Indian consortium invests $2bn in Mozambique's mining sector
"The amount includes a project to transform coking into liquid fuels, in addition to mining within three years of 13 million tons of coal annually," said Director-General of ICVL Mozambique, Nirmal Chandra Jha.
ICVL was formed as a special purpose vehicle for Indian state-owned steel companies, Steel Authority of India (SAIL) and Rashtriya Ispat Nigam Limited (RINL), the largest producer of iron ore, National Mineral Development Corporation Ltd and Coal India with a registered capital of $1. 62 billion.
Last year, the consortium acquired three coal mines in Mozambique's Tete province from mining giant Rio Tinto group for over $50 million. Rio Tinto used to control 100 percent of Zambeze and Tete Oriental coal mines and 65 percent in Benga mine in Tete province.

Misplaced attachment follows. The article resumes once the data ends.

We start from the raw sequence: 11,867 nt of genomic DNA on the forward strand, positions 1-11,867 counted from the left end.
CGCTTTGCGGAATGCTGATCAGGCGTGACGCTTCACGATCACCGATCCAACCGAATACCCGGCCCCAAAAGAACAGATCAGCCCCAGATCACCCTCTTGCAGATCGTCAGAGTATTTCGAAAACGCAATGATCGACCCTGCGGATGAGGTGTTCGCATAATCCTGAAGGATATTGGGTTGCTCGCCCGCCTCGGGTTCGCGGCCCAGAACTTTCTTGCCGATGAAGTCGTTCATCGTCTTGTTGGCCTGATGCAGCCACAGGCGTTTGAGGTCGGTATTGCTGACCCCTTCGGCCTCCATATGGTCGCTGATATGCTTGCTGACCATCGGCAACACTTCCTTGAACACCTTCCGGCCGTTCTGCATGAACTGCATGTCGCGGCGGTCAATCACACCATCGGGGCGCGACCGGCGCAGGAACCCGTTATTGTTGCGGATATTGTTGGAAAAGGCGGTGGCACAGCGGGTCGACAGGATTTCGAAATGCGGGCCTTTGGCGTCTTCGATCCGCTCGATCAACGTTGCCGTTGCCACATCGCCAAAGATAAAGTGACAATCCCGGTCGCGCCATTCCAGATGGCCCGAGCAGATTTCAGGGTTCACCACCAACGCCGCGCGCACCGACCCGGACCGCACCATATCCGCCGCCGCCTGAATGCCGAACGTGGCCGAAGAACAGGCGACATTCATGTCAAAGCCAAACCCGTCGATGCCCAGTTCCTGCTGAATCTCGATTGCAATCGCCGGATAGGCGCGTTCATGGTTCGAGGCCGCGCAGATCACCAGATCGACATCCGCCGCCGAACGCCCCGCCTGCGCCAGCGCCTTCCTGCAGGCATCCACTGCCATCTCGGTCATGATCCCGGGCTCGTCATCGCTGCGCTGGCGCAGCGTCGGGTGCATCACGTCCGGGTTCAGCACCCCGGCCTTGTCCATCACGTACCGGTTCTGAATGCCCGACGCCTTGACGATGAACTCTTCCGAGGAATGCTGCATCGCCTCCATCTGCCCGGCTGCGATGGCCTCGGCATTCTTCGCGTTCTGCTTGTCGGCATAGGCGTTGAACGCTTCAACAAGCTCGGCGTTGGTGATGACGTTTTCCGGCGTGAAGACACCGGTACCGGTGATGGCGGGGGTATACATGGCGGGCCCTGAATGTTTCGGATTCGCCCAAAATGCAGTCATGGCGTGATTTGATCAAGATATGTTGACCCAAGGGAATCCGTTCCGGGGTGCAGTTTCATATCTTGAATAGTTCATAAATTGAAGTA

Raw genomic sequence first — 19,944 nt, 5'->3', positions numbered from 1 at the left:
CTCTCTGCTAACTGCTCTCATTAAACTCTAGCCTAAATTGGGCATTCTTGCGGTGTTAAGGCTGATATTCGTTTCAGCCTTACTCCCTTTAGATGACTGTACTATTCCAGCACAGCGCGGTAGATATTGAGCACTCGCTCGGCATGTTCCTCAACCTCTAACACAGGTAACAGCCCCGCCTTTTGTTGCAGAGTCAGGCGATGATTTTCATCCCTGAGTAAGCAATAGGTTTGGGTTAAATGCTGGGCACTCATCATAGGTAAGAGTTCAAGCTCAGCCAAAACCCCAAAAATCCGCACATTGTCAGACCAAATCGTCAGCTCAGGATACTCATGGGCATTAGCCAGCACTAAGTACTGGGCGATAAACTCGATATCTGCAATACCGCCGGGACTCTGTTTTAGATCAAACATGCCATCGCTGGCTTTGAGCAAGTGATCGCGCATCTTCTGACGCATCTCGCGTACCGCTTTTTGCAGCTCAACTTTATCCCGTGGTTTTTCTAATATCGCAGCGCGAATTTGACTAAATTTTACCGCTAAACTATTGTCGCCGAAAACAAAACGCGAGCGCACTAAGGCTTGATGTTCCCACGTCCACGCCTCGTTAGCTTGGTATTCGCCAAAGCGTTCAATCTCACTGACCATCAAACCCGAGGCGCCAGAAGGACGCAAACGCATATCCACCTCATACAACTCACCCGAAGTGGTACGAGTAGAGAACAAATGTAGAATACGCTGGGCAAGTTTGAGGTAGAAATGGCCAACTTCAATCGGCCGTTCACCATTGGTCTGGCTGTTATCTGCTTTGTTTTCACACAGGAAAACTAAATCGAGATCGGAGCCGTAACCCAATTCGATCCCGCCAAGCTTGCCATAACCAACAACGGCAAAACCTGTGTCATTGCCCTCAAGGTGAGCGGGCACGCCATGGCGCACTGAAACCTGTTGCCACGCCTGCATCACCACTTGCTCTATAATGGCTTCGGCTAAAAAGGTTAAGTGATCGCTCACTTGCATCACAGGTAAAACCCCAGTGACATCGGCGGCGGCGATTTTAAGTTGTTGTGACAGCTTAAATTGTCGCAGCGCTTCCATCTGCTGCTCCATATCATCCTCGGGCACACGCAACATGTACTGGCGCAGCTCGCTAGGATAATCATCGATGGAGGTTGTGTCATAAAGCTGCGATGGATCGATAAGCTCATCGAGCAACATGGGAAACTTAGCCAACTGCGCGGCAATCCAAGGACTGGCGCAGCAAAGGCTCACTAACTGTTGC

There are large mineral deposits, in Mozambique but exploration has been constrained by the civil war (1977–1992) and poor infrastructure.
Mining sector in Mozambique contributes less than 5 percent of the nation's gross domestic product (GDP).
The southern African nation exported its first batch of coal in 2011 and expects to become the world's largest coal exporter. It is also spending about $50 billion in infrastructure projects to access its coal reserves. ■